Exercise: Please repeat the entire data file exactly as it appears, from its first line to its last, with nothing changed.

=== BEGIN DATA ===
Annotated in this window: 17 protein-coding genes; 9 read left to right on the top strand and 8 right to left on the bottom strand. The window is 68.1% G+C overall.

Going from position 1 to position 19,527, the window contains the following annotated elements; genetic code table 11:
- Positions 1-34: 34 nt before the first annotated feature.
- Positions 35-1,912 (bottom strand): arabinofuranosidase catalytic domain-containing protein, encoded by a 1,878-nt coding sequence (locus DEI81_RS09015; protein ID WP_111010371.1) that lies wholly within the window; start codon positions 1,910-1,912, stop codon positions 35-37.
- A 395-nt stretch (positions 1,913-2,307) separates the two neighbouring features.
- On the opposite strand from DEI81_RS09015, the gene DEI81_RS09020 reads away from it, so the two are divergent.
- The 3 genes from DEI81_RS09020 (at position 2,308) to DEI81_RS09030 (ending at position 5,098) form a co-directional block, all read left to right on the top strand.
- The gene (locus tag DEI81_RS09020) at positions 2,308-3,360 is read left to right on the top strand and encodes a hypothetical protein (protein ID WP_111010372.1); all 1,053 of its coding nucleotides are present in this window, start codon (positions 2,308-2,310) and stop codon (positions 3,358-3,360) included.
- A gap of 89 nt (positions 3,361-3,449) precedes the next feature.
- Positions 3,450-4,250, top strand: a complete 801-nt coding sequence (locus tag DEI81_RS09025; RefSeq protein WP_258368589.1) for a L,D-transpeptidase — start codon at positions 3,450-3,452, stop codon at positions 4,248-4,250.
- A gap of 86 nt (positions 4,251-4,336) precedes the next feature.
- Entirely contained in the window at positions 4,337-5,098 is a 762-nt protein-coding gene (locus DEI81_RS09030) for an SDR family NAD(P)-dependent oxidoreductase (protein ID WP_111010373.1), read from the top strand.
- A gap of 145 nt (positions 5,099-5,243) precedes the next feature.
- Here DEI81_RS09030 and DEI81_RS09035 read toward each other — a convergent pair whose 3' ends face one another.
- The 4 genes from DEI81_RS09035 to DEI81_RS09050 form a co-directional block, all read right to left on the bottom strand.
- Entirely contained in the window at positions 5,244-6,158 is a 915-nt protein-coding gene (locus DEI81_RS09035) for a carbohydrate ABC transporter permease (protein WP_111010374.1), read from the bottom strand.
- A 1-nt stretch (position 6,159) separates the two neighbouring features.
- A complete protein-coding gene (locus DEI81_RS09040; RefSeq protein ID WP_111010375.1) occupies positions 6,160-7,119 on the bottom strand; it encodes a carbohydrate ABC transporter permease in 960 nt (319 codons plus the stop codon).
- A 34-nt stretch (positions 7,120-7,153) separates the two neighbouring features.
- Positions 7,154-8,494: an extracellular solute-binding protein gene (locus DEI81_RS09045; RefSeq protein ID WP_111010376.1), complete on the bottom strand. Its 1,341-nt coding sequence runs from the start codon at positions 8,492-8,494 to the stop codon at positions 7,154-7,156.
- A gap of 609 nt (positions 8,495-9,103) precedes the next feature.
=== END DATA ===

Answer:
Annotated in this window: 17 protein-coding genes; 9 read left to right on the top strand and 8 right to left on the bottom strand. The window is 68.1% G+C overall.

Going from position 1 to position 19,527, the window contains the following annotated elements; genetic code table 11:
- Positions 1-34: 34 nt before the first annotated feature.
- Positions 35-1,912 (bottom strand): arabinofuranosidase catalytic domain-containing protein, encoded by a 1,878-nt coding sequence (locus DEI81_RS09015; protein ID WP_111010371.1) that lies wholly within the window; start codon positions 1,910-1,912, stop codon positions 35-37.
- A 395-nt stretch (positions 1,913-2,307) separates the two neighbouring features.
- On the opposite strand from DEI81_RS09015, the gene DEI81_RS09020 reads away from it, so the two are divergent.
- The 3 genes from DEI81_RS09020 (at position 2,308) to DEI81_RS09030 (ending at position 5,098) form a co-directional block, all read left to right on the top strand.
- The gene (locus tag DEI81_RS09020) at positions 2,308-3,360 is read left to right on the top strand and encodes a hypothetical protein (protein ID WP_111010372.1); all 1,053 of its coding nucleotides are present in this window, start codon (positions 2,308-2,310) and stop codon (positions 3,358-3,360) included.
- A gap of 89 nt (positions 3,361-3,449) precedes the next feature.
- Positions 3,450-4,250, top strand: a complete 801-nt coding sequence (locus tag DEI81_RS09025; RefSeq protein WP_258368589.1) for a L,D-transpeptidase — start codon at positions 3,450-3,452, stop codon at positions 4,248-4,250.
- A gap of 86 nt (positions 4,251-4,336) precedes the next feature.
- Entirely contained in the window at positions 4,337-5,098 is a 762-nt protein-coding gene (locus DEI81_RS09030) for an SDR family NAD(P)-dependent oxidoreductase (protein ID WP_111010373.1), read from the top strand.
- A gap of 145 nt (positions 5,099-5,243) precedes the next feature.
- Here DEI81_RS09030 and DEI81_RS09035 read toward each other — a convergent pair whose 3' ends face one another.
- The 4 genes from DEI81_RS09035 to DEI81_RS09050 form a co-directional block, all read right to left on the bottom strand.
- Entirely contained in the window at positions 5,244-6,158 is a 915-nt protein-coding gene (locus DEI81_RS09035) for a carbohydrate ABC transporter permease (protein WP_111010374.1), read from the bottom strand.
- A 1-nt stretch (position 6,159) separates the two neighbouring features.
- A complete protein-coding gene (locus DEI81_RS09040; RefSeq protein ID WP_111010375.1) occupies positions 6,160-7,119 on the bottom strand; it encodes a carbohydrate ABC transporter permease in 960 nt (319 codons plus the stop codon).
- A 34-nt stretch (positions 7,120-7,153) separates the two neighbouring features.
- Positions 7,154-8,494: an extracellular solute-binding protein gene (locus DEI81_RS09045; RefSeq protein ID WP_111010376.1), complete on the bottom strand. Its 1,341-nt coding sequence runs from the start codon at positions 8,492-8,494 to the stop codon at positions 7,154-7,156.
- A gap of 609 nt (positions 8,495-9,103) precedes the next feature.